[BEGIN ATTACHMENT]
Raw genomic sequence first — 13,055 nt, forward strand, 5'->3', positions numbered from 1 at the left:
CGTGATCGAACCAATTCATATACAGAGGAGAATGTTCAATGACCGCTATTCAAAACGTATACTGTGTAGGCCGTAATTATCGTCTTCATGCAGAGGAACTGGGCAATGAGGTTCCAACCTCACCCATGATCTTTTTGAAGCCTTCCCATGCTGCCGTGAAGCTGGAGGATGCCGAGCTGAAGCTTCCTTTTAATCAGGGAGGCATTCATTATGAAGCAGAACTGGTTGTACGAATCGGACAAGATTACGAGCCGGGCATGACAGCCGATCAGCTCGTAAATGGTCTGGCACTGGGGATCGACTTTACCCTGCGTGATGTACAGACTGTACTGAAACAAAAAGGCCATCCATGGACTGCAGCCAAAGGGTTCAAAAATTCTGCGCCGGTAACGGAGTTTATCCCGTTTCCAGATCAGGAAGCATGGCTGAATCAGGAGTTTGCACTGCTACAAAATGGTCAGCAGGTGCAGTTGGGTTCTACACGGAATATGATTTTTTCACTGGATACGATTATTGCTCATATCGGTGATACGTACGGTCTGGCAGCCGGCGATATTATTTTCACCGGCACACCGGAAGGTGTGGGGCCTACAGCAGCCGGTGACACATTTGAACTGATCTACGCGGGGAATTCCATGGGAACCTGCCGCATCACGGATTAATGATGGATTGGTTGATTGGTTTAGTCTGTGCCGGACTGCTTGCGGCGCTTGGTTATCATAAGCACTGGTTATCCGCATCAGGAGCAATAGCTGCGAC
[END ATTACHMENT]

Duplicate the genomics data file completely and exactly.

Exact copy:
Raw genomic sequence first — 13,055 nt, forward strand, 5'->3', positions numbered from 1 at the left:
CGTGATCGAACCAATTCATATACAGAGGAGAATGTTCAATGACCGCTATTCAAAACGTATACTGTGTAGGCCGTAATTATCGTCTTCATGCAGAGGAACTGGGCAATGAGGTTCCAACCTCACCCATGATCTTTTTGAAGCCTTCCCATGCTGCCGTGAAGCTGGAGGATGCCGAGCTGAAGCTTCCTTTTAATCAGGGAGGCATTCATTATGAAGCAGAACTGGTTGTACGAATCGGACAAGATTACGAGCCGGGCATGACAGCCGATCAGCTCGTAAATGGTCTGGCACTGGGGATCGACTTTACCCTGCGTGATGTACAGACTGTACTGAAACAAAAAGGCCATCCATGGACTGCAGCCAAAGGGTTCAAAAATTCTGCGCCGGTAACGGAGTTTATCCCGTTTCCAGATCAGGAAGCATGGCTGAATCAGGAGTTTGCACTGCTACAAAATGGTCAGCAGGTGCAGTTGGGTTCTACACGGAATATGATTTTTTCACTGGATACGATTATTGCTCATATCGGTGATACGTACGGTCTGGCAGCCGGCGATATTATTTTCACCGGCACACCGGAAGGTGTGGGGCCTACAGCAGCCGGTGACACATTTGAACTGATCTACGCGGGGAATTCCATGGGAACCTGCCGCATCACGGATTAATGATGGATTGGTTGATTGGTTTAGTCTGTGCCGGACTGCTTGCGGCGCTTGGTTATCATAAGCACTGGTTATCCGCATCAGGAGCAATAGCTGCGAC